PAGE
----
In organic chemistry, an alkene, olefin, or olefine is an unsaturated chemical compound containing at least one carbon-to-carbon double bond. The simplest alkenes, with only one double bond and no other functional groups, form a homologous series of hydrocarbons with the general formula CnH2n.
The simplest alkene is ethylene (C2H4), which has the International Union of Pure and Applied Chemistry (IUPAC) name ethene. Alkenes are also called olefins (an archaic synonym, widely used in the petrochemical industry) or vinyl compounds.
As predicted by the VSEPR model of electron pair repulsion, the molecular geometry of alkenes includes bond angles about each carbon in a double bond of about 120 degrees. The angle may vary because of steric strain introduced by nonbonded interactions created by functional groups attached to the carbons of the double bond. For example, the C-C-C bond angle in propylene is 123.9 degrees. The alkene double bond is stronger than a single covalent bond and also shorter with an average bond length of 133 picometres.
Like single covalent bonds, double bonds can be described in terms of overlapping atomic orbitals, except that unlike a single bond (which consists of a single sigma bond), a carbon-carbon double bond consists of one sigma bond and one pi bond.
Each carbon of the double bond uses its three sp2 hybrid orbitals to form sigma bonds to three atoms. The unhybridized 2p atomic orbitals, which lie perpendicular to the plane created by the axes of the three sp2 hybrid orbitals, combine to form the pi bond.
Because it requires a large amount of energy to break a pi bond (264 kJ/mol in ethylene), rotation about the carbon-carbon double bond is very difficult and therefore severely restricted. As a consequence, substituted alkenes may exist as one of two isomers called cis isomers and a trans isomers. For example, in cis-2-butylene the two methyl substituents face the same side of the double bond and in trans-2-butylene they face the opposite side.
It is certainly not impossible to twist a double bond. In fact, a 90 degree twist requires an energy approximately equal to half the strength of a pi bond. The misalignment of the p orbitals is less than expected because pyridalization takes place. Trans-Cyclooctene is a stable strained alkene and the orbital misalignment is only 19 degrees with a dihedral angle of 137 degrees (normally 120 degrees) and a degree of pyramidalization of 18 degrees. This explains the dipole moment of 0.8 D for this compound (cis-isomer 0.4 D) where a value of zero is expected. The trans isomer of cycloheptene is only stable at low temperatures.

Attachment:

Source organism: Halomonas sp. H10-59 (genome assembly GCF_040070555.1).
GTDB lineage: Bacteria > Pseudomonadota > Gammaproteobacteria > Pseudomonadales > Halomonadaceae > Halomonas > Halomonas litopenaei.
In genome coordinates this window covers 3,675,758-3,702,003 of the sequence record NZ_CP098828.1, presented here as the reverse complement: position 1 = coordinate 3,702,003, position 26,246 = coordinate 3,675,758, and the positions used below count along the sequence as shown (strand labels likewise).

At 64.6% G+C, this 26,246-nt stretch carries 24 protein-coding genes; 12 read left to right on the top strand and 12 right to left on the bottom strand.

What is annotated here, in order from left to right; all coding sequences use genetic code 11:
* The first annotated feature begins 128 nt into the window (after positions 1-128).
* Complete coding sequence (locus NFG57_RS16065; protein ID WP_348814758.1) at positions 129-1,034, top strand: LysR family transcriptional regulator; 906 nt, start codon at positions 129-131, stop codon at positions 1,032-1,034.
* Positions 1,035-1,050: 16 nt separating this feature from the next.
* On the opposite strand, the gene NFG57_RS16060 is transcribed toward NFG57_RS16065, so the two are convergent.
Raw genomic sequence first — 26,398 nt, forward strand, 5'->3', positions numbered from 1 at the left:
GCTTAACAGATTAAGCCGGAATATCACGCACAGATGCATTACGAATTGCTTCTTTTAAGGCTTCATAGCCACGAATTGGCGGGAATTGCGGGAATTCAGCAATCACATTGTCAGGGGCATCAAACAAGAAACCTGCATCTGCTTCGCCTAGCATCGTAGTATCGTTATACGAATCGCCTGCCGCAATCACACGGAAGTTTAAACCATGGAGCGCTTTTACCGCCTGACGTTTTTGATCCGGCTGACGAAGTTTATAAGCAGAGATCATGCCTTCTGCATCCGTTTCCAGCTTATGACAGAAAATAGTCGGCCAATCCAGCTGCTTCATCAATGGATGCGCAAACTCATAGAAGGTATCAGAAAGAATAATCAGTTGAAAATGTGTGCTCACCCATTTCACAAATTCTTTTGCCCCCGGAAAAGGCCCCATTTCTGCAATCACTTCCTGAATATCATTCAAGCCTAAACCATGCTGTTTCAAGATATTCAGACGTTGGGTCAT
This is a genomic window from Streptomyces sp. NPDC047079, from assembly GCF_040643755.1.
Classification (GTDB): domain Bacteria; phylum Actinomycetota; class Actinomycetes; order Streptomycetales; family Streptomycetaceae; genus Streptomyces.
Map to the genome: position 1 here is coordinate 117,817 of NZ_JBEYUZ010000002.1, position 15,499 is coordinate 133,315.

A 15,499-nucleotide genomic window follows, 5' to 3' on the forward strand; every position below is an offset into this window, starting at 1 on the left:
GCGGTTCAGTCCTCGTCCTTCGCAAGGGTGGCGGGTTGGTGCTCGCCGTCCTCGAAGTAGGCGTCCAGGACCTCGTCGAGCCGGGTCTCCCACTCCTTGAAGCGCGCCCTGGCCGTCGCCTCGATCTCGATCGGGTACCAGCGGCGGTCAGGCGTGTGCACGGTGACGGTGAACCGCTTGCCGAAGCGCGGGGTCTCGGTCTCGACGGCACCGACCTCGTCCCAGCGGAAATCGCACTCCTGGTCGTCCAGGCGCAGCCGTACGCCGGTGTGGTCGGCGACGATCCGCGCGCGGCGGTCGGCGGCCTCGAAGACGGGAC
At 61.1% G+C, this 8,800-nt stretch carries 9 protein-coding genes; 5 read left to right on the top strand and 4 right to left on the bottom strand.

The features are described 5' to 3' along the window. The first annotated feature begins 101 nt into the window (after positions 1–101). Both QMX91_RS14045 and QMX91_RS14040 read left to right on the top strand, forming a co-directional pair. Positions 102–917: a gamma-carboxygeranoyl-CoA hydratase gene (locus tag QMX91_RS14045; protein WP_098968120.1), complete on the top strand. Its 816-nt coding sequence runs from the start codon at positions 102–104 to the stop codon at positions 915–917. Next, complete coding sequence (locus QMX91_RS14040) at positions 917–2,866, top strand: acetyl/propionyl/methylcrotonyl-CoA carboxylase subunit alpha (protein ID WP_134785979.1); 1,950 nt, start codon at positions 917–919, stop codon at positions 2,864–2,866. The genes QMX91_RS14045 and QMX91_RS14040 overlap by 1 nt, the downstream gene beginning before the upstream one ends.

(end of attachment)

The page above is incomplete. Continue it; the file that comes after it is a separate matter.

The physical properties of alkenes are comparable with alkanes. The physical state depends on molecular mass (gases from ethene to butane, liquids from pentene onwards). The simplest alkenes, ethylene, propylene, and butylene are gases. Linear alkenes of approximately five to 16 carbons are liquids, and higher alkenes are waxy solids.
Alkenes are relatively stable compounds, but are more reactive than alkanes due to their double carbon-carbon bond. Although stronger than the single carbon-carbon bond in alkanes, the majority of the reactions of alkenes involve the rupture of this double bond, forming two new single bonds.
For unsymmetrical products, the more substituted carbons (those with fewer hydrogens) tend to form more stable sites for double bonds (see Saytzeff's rule).
Alkenes serve as a feedstock for the petrochemical industry because they can participate in a wide variety of reactions.
Alkenes react in many addition reactions, which occur by opening up the double-bond.
Alkenes are oxidized with a large number of oxidizing agents.
Polymerization of alkenes is an economically important reaction which yields polymers of high industrial value, such as the plastics polyethylene and polypropylene. Polymerization can either proceed via a free-radical or an ionic mechanism.
To form the root of the IUPAC names for alkenes, simply change the -an- infix of the parent to -en-. For example, CH3-CH3 is the alkane ethANe. The name of CH2=CH2 is therefore ethENe.
In higher alkenes, where isomers exist that differ in location of the double bond, the following numbering system is used:
When an alkene has more than one substituent, the double bond geometry is described using the labels E and Z. These labels come from the German words "entgegen" meaning "opposite" and "zusammen" meaning "together." Alkenes with the higher priority groups on the same side of the double bond have these groups together and are designated "Z." Alkenes with the higher priority groups on opposite sides are designated "E."
|Chemical class: Alcohol • Aldehyde • Alkane • Alkene • Alkyne • Amide • Amine • Azo compound • Benzene derivative • Carboxylic acid • Cyanate • Ester • Ether • Haloalkane • Imine • Isocyanide • Isocyanate • Ketone • Nitrile • Nitro compound • Nitroso compound • Peroxide • Phosphoric acid • Pyridine derivative • Sulfone • Sulfonic acid • Sulfoxide • Thioether • Thiol • Toluene derivative|
New World Encyclopedia writers and editors rewrote and completed the Wikipedia article in accordance with New World Encyclopedia standards. This article abides by terms of the Creative Commons CC-by-sa 3.0 License (CC-by-sa), which may be used and disseminated with proper attribution. Credit is due under the terms of this license that can reference both the New World Encyclopedia contributors and the selfless volunteer contributors of the Wikimedia Foundation. To cite this article click here for a list of acceptable citing formats.The history of earlier contributions by wikipedians is accessible to researchers here:
The history of this article since it was imported to New World Encyclopedia: